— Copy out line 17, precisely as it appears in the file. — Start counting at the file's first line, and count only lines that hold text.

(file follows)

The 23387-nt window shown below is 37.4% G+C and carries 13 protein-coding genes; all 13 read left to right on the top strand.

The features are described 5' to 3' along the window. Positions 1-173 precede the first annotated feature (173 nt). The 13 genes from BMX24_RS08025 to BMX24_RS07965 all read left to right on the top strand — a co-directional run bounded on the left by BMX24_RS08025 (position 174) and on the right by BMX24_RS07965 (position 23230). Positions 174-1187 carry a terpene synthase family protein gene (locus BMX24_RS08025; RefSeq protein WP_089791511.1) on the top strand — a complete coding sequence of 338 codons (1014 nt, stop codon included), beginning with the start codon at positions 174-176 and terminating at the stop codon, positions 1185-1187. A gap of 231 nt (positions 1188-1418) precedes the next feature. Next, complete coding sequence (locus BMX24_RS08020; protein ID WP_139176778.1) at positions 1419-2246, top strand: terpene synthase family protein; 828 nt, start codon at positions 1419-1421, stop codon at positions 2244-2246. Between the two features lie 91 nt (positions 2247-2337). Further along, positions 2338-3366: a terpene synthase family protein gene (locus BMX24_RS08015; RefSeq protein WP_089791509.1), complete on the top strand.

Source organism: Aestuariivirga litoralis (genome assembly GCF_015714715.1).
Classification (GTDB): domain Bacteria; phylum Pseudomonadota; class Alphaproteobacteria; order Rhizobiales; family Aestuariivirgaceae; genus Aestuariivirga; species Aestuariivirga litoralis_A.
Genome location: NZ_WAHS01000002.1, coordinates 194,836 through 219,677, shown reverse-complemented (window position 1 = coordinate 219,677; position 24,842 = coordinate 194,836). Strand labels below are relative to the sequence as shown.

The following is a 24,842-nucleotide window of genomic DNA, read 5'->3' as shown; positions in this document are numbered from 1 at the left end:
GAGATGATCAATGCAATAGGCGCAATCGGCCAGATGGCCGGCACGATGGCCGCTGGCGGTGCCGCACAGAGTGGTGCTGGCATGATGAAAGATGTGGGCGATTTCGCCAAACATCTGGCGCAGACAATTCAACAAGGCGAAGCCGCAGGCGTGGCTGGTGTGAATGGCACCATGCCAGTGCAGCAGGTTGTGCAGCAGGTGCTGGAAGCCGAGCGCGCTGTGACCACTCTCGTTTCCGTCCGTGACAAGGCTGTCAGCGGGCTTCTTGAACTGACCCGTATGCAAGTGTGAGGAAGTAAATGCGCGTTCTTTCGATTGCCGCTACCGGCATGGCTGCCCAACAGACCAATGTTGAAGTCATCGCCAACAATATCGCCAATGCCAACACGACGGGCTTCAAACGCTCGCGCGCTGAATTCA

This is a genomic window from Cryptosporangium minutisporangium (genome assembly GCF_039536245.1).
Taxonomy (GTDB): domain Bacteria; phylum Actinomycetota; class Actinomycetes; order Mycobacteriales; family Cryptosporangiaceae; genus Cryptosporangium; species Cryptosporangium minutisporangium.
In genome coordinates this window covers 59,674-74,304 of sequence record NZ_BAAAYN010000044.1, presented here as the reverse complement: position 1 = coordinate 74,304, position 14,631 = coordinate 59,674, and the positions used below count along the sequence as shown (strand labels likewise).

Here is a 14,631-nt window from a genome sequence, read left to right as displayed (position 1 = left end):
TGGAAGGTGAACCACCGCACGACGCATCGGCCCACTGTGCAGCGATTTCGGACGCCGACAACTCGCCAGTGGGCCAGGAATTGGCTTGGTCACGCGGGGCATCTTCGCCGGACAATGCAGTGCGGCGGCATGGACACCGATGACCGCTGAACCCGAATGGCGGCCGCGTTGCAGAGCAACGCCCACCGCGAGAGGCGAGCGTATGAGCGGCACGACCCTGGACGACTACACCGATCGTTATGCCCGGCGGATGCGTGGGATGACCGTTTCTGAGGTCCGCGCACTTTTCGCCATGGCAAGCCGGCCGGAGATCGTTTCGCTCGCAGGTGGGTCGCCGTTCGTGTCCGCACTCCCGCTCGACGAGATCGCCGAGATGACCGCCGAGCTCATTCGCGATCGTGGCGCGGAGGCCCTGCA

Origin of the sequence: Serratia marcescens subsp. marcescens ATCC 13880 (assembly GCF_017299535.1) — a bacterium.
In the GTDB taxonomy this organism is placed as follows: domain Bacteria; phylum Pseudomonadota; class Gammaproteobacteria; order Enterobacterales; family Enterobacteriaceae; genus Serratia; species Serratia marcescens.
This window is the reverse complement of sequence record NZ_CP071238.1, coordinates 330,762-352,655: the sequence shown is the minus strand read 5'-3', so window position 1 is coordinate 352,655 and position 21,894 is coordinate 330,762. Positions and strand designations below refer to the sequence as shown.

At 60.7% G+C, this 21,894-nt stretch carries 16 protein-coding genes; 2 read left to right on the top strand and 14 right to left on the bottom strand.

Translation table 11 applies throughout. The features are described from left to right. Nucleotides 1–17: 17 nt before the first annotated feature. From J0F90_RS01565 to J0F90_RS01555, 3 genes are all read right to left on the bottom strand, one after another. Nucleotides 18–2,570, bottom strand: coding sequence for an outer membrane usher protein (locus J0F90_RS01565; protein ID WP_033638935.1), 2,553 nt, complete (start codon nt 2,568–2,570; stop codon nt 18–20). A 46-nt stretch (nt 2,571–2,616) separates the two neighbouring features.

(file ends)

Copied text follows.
Translation table 11 applies throughout. The features are described from left to right. Nucleotides 1–17: 17 nt before the first annotated feature. From J0F90_RS01565 to J0F90_RS01555, 3 genes are all read right to left on the bottom strand, one after another. Nucleotides 18–2,570, bottom strand: coding sequence for an outer membrane usher protein (locus J0F90_RS01565; protein ID WP_033638935.1), 2,553 nt, complete (start codon nt 2,568–2,570; stop codon nt 18–20). A 46-nt stretch (nt 2,571–2,616) separates the two neighbouring features.